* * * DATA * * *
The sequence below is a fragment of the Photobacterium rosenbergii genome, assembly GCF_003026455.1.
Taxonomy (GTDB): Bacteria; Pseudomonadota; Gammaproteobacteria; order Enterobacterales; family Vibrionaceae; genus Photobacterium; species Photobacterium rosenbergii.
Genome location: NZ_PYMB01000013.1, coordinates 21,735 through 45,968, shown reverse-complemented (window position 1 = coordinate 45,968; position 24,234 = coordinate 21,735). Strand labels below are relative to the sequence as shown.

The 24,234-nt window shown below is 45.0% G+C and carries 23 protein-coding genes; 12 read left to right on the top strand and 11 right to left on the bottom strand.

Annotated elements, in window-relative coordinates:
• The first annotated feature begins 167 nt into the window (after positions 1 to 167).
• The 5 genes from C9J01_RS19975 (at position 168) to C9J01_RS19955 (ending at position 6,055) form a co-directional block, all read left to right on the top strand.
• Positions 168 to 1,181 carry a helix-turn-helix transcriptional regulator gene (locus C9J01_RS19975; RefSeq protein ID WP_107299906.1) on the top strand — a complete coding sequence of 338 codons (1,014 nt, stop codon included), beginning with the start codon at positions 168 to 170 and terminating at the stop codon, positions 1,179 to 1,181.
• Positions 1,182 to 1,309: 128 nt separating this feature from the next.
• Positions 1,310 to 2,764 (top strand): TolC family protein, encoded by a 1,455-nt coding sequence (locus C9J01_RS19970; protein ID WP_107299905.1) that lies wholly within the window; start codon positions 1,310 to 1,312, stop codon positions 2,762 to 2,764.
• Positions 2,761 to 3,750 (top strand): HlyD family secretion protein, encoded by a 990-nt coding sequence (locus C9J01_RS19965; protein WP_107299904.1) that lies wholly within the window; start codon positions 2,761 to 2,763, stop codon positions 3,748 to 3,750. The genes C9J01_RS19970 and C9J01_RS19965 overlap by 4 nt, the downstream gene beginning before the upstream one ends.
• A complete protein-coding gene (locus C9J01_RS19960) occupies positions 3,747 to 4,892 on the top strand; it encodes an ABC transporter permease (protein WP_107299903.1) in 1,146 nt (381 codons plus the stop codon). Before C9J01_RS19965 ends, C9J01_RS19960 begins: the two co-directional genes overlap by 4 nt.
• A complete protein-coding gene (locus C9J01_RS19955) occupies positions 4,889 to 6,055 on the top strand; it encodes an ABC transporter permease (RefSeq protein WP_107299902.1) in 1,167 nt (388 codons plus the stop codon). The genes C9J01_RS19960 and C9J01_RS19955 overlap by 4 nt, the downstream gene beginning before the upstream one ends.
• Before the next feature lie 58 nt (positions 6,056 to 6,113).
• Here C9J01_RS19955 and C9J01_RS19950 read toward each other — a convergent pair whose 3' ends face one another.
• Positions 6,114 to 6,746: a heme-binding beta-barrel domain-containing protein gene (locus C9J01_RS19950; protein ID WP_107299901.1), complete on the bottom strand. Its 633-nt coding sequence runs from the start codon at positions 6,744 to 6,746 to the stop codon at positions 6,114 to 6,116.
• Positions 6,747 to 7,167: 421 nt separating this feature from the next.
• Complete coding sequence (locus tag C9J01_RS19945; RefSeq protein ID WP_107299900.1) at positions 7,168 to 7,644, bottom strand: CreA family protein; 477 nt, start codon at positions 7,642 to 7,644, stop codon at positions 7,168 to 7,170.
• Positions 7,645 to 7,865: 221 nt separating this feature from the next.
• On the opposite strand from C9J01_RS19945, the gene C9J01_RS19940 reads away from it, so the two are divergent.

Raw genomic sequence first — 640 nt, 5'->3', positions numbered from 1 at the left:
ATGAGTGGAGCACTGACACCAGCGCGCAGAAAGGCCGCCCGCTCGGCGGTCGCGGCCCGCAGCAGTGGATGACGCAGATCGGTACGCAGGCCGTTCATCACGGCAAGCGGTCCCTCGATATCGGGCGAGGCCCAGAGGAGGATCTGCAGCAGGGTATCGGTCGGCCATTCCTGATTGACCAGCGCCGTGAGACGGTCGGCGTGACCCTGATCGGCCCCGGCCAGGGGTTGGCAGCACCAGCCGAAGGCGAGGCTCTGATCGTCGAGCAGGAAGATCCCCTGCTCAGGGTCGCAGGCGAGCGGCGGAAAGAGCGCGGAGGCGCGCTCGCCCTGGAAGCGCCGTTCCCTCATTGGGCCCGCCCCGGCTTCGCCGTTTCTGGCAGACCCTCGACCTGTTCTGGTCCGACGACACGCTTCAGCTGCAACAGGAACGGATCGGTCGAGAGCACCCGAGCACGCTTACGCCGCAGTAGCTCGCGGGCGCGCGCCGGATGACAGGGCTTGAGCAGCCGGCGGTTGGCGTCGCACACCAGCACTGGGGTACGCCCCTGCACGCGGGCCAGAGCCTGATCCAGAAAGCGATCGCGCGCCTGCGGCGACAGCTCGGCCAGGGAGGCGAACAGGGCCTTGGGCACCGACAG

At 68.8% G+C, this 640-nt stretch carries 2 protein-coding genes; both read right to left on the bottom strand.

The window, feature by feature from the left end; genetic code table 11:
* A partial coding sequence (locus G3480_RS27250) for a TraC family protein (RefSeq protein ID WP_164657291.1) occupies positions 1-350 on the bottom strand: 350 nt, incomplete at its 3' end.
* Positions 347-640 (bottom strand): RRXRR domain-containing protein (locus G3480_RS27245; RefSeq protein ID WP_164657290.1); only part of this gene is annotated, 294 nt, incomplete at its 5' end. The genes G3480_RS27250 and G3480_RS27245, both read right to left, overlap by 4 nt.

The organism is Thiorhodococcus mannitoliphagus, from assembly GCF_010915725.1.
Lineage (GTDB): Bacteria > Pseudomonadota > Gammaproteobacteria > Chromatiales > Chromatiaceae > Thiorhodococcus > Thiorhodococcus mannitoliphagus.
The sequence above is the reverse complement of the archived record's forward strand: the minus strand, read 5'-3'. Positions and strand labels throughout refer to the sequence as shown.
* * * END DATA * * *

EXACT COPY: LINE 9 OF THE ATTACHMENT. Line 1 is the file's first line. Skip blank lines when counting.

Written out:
• Positions 1,182 to 1,309: 128 nt separating this feature from the next.